Adult Discussion Questions:

What stuck out to you from the sermon? What was challenging to you? How did God speak to you through it? What was new? Which type of response do you most often do – fight or flight? Can you relate to any of the examples shared? Have you ever seen how venting anger can make things worse? When and how? Is there anger that you need to deal with? Who can help you with that?

Discussion Questions for Young Families

Today use our learning to help with your kids. If they get upset remember it can take a while for them to re-centre. Give them space and encourage them even when things get angry and hard.

Challenge for the Week: Deal with and prevent anger.

Science, Relationships, and Spirituality

Well on Sunday we are launching a new little two-week series called: Science, Relationships, and Spirituality.

What we are going to be looking at are some of the surprising connections between current science, the relationships you have, and the ancient wisdom of the Bible. We will be looking at the neurology of anger, and the brain. We’ll be looking at social psychology and how negativity lingers in relationships, and how you can overcome it. We’ll be looking at all sorts of cool little connections.

So I hope you can join us to learn a little about our world, a lot about relationships, and most of all, what the Bible says on how to improve them.

Anger

“Hudson why are my arms so long?”

Today I want to talk a little bit about a picture my son Hudson drew. Because it’s really meaningful to me, but also revealing of something to me too. Here it is:

11011097_10155314245870328_5885636940752658802_n

He drew this during his quiet time, came and gave it to me, and said, “Daddy that’s a picture of you and me hugging.” Melt your heart type of stuff as a dad.

But it got me thinking – when did we stop doing this?

When did we grow out of doing this?

We so often take the closest relationships to us for granted, rather than cherishing them. That’s what Hudson was doing. He was trying to show me that our relationship matters to him. He was trying to show me that he loves me. He was trying to show me that he thinks about me and appreciates  me. When did we stop doing that for others?

So often our tendency is to neglect or take for granted those closest to us. We don’t send thank you notes to our spouses, but we do to our employees. We don’t send flowers to our parents, but we do to our friends or new potential clients. What I’m saying is that somewhere along the way we maybe have lost something that kids seem to intrinsically know. That relationships are to be appreciated. Appreciated through gifts, cards, thoughts, actions, flowers, and of course, drawings with long arms and hockey stick feet.

So my challenge for all of us is this: to learn from the kids around you and appreciate your closest relationships – and here is the key – make sure they know it. Do something special today for them and appreciate them.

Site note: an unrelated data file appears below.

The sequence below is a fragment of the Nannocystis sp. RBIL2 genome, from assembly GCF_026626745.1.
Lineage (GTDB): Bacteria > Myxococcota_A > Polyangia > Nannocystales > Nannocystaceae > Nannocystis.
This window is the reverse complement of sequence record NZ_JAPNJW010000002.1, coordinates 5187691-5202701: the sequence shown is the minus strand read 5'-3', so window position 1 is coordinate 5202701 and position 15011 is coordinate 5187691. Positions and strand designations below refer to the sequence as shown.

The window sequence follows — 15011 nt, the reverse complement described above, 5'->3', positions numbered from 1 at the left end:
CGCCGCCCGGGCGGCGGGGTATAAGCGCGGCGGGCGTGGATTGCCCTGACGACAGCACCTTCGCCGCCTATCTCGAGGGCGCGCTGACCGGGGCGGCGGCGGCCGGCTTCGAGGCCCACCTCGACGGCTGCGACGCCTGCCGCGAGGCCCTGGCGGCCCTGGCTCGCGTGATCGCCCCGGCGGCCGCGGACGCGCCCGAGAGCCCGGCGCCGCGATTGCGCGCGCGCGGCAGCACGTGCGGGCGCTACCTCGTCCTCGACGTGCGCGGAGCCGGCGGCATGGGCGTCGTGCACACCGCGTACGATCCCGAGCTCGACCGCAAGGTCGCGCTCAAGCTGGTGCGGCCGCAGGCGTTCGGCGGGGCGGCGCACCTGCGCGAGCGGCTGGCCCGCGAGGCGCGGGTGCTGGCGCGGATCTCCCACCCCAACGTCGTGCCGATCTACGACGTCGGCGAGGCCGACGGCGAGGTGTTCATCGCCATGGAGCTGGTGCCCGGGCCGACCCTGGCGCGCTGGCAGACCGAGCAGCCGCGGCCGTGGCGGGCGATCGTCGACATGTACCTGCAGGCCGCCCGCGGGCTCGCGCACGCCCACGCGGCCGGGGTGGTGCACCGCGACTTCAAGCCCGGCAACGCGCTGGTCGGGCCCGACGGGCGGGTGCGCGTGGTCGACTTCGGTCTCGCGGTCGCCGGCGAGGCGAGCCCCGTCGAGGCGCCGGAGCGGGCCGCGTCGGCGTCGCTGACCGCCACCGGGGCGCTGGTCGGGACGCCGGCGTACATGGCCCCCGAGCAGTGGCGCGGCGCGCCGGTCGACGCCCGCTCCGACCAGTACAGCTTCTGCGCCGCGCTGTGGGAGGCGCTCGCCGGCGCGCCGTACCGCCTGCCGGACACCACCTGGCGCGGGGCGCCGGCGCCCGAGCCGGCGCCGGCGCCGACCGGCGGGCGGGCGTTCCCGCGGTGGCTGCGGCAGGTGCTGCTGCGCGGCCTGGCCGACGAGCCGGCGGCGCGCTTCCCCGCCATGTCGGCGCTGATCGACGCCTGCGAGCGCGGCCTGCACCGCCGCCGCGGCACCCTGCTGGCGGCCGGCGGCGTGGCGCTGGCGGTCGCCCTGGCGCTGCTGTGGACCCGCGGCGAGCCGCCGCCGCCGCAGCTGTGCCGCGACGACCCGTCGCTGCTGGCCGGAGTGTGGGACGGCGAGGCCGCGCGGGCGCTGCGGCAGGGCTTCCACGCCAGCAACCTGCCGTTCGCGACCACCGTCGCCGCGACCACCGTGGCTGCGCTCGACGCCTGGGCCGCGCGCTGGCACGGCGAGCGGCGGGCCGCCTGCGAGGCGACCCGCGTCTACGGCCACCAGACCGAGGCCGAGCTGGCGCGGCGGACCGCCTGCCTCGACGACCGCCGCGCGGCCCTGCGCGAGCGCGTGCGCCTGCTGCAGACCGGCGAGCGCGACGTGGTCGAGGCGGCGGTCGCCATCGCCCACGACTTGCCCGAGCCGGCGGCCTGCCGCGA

Because sometimes a little thing, like a drawing during quiet time, can just make your day.

Why Relationships Aren’t To Be Used but Cherished, and Why we Do It

801380_47406908Today I want to talk about the thing that is killing the church. And no it’s not bad theology, or that people don’t read their Bibles enough. These are important, but I think the thing that is killing the church is much more subtle. And it’s this: We use people.

We use people, we see people as leverage, and we see people as a means to our ends. Let me unpack that a little bit because it is important, dare I say critical too.

In essence, I think the trouble with the church is that we don’t love people deeply enough. We love who they can be or what they can do for us, but not who they are right now. We love the fact that they can change this light fixture, run this program, or give to this ministry. But do we simply first and foremost love them for who they are, before they contribute or do anything? Do we love them because they are worth loving?

And this is a subtle thing but a really key thing. Because we are called to love people where they are at, and not for what they can do, or even who they can become.

And this issue has even infected and affected our evangelism. Evangelism is literally sharing the good news about Jesus. This is a beautiful thing. But here is what can subtly happen – we make friends with them so they can come to know Jesus, and share Jesus with them. Rather than making friends because we think they are worth loving and caring.

And this happens all the time, and people see it, feel it, and know it. If you are nice to neighbors just so they will come to church, or come to know Jesus that’s just down-right wrong.

Yes I said wrong, and here is why. Because in that situation we are loving and caring for our neighbors just for our own agenda (going to church or accepting Jesus). Is that agenda good? Absolutely I believe deeply in the church and think Jesus is the hope of the world. But, and here is the kicker, it is still an agenda, even though it’s a good one. But love cares for people without an agenda. You don’t love your kids so that they will accept Jesus (but of course you pray they will). You love your kids because they are worth loving – and we need to live that way with everyone. People can know and sense if we love them, or if we love the “future them” they can become. But that’s using people, and not loving people. To love people you need to love who they are – right here and right now. God moves always in the present, and love is grounded in the present.

Andrew Root puts it this way:

Relationships in ministry are so significant not for what they get us but because they become the concrete yet mysterious places where the divine and human come together. Andrew Root

So what if we stop approaching the people in our church, our neighborhoods, or our community for what they can do for us – or for what we think is best for them. What if we love them where they are at, no agendas or strings attached, knowing that in that place Jesus is moving. What if we deeply practice love and just see what Jesus will do in and through that? Do I pray and hope that my friends and neighbors come to know Jesus – absolutely. He’s the biggest change in my life, and the reason I live my life the way I do. But I love my friends and neighbors first for who they are – people worth loving – and not for who they might become or do for me. And that small difference, makes all the difference.